The Iraqi Forces (ISF) made more advances in central and northeast Mosul on January 16. In the north, the 15th and 16th Divisions freed Arabi, Qairawan and Kindi. In central and northern Mosul the Golden, 15th and 16th Divisions took the Nabi Younis shrine and Taqafa. In the center and south the Golden Division seized Jammasa and Majmoaa. Finally, in the southeast the Golden Division, Rapid Reaction forces and elements of the 9th division freed Shurta, while the army and Federal Police were also clearing areas taken in the last few days. The ISF found a large group of IS fighters in Andalus that was declared liberated yesterday. After they were defeated the neighborhood was marked as occupied once again.
The Islamic State is in a state of disarray, while trying to cope with its losses. There was another story about IS leaders fleeing Mosul for the west. Similar rumors have been heard since the Mosul campaign started in October. The militants set off explosives on the Third Bridge in the middle of the city to try to deny its use to the government forces. That caused a large section of the span to collapse. In east Mosul the group was forcing people from their homes to try to get them to retreat west with it to be used as human shields. It was burning homes and cars of those that did not comply, and firing on the others that tried to flee to the government’s side. It was also destroying more government buildings in its mini-scorched earth policy. Last, the ISF accused the militants of distributing month old videos of its operations within the city to make it seem like it was still fighting hard instead of falling back. IS has done that before in previous battles to keep up morale. Even with all these setbacks there are still split opinions on how the fight for west Mosul will go down. IS could have lost most of its fighters and the next phase will go quicker. It might be just as hard as the first half, or it might even be harder since the west is more densely populated and more built up with houses and buildings.
Much has been said about the United States’ increased support for the government in the second phase of the Mosul campaign, but there are other members of the Coalition. France 2 aired video of French Special Forces working right at the front with the Golden Division clearing an area in east Mosul. The French have deployed with the Peshmerga and the Golden Division for more than two years.
Reuters had a piece on how the fighting in Mosul has disrupted families’ ability to bury their dead. One family lost their mother, but because of shelling couldn’t go to the cemetery so they had to bury her in the backyard. When things stabilized they dug up the body and interned it in Gogjali graveyard. That story symbolized life for those that have stayed in the city. When there was fighting in their neighborhood life was upset and people had to shelter in their home or with others, but when that passed they could start putting things back together.
Rudaw talked with the President of Mosul University Dr. Obay Saeed al-Dewachi who was already talking about rebuilding the school. The physical destruction done to the facility was extensive because it has been hit by air strikes and artillery heavier than other parts of the city because there were no civilians there. Another major problem is the loss of staff. Dr. Dewachi said that 56 lecturers were executed by the Islamic State and another 20 killed during the fighting. The president already had talks with the Ministry of Higher Education about how to proceed. This is a huge task, but it’s good that plans are underway to try to revive this important school.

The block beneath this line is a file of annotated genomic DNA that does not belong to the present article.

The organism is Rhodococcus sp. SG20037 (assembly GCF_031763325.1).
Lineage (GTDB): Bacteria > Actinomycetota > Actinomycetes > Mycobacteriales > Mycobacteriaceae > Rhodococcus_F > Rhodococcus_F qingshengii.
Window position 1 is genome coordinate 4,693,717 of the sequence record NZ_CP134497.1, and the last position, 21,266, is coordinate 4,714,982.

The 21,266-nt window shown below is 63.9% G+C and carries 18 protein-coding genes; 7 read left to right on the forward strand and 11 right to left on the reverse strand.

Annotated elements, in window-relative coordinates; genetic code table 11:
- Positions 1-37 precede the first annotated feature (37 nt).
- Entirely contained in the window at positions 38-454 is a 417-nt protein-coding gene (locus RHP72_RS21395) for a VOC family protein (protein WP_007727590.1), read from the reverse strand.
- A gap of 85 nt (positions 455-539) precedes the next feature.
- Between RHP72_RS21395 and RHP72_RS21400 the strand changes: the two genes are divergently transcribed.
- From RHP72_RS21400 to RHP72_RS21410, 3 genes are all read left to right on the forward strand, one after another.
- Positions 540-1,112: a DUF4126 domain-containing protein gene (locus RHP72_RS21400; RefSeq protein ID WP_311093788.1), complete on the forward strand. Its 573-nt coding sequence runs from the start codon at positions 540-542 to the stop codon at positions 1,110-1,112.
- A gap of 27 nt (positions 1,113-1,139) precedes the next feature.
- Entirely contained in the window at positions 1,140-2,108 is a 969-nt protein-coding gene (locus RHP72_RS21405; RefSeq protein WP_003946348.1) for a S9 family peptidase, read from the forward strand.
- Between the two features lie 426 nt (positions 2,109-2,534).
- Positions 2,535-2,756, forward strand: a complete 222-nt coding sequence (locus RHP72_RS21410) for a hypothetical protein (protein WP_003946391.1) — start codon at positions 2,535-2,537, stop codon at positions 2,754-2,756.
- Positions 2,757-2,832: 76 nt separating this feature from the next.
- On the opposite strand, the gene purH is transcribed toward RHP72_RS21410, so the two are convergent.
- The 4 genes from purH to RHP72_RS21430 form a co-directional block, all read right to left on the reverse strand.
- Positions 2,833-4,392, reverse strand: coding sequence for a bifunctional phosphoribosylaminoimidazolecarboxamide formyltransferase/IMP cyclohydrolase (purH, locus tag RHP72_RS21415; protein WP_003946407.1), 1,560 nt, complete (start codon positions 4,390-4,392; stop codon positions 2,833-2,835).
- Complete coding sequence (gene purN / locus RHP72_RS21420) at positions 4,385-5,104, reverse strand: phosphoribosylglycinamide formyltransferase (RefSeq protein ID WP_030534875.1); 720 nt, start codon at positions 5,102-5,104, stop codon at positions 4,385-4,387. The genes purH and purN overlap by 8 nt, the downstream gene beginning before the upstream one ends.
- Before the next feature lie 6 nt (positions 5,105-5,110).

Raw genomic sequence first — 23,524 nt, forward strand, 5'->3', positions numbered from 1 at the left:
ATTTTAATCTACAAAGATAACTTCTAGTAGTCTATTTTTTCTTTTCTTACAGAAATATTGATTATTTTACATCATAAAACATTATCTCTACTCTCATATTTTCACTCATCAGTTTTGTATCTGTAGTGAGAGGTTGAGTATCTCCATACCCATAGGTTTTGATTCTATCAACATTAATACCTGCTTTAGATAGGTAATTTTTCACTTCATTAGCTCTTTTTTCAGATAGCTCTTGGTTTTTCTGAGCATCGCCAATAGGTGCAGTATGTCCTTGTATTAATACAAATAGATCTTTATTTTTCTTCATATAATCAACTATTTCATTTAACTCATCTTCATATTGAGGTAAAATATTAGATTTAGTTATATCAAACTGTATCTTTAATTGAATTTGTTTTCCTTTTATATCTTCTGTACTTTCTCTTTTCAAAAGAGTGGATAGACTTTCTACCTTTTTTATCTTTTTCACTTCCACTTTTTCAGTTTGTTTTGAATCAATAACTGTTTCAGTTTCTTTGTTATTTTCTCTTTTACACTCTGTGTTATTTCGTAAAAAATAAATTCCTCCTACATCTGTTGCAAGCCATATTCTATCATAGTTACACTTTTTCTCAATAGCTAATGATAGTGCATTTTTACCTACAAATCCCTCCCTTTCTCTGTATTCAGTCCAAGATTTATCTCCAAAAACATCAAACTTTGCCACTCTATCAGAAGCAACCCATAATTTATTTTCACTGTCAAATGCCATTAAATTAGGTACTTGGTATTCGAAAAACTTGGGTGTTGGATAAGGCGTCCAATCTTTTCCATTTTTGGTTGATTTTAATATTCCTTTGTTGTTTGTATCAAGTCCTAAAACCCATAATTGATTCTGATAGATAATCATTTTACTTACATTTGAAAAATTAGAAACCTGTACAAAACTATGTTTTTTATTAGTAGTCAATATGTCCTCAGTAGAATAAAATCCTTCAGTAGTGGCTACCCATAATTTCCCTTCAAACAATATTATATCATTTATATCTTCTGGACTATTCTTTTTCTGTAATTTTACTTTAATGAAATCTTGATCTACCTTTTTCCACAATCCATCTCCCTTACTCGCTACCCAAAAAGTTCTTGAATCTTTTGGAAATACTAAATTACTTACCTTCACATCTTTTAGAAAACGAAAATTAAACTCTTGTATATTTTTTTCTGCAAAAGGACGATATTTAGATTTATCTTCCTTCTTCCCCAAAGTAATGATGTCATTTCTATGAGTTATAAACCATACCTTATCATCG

Aid groups continued to worry about the humanitarian situation within Mosul. They are afraid of shortages of food and services in west Mosul. Assistance also has to be delivered to people in the liberated areas of east Mosul. The U.N. and other groups are handing out emergency packages. The government is starting to restore the food ration system to parts of the city. Services however are sporadic and there are fears that food is running short. There are three trauma centers close to the front to provide triage to civilians and ISF killed and wounded in the fighting, and there are plans to build another.
People continue to flow out of Mosul. From January 9 to 15 around 12,500 new displaced were registered. Most of those came from east Mosul and went to camps in Kurdistan or south of the city in the Qayara district. Of the 140,000 total displaced 87% are in camps. Since there are tight restrictions on letting people out of these places the aid groups are trying to provide all of the amenities like schools. The tough conditions in the camps and the lack of freedom of movement has been one factor that has led to so many people staying in Mosul rather than leaving.
Finally, during the first two weeks of January there were a reported 465 killed, and 341 wounded. Because of government censorship only 35 members of the joint forces were said to have died, and 12 wounded. In comparison, the U.N. reported that roughly 1,590 ISF were wounded, and 1,410 civilians from the end of December to the second week of January. That showed the huge disparity between what gets into the press and what is really happening on the ground.
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Agence France Presse, “Iraq forces retake IS-bombed ‘Jonah’s tomb’ in Mosul,” 1/16/17
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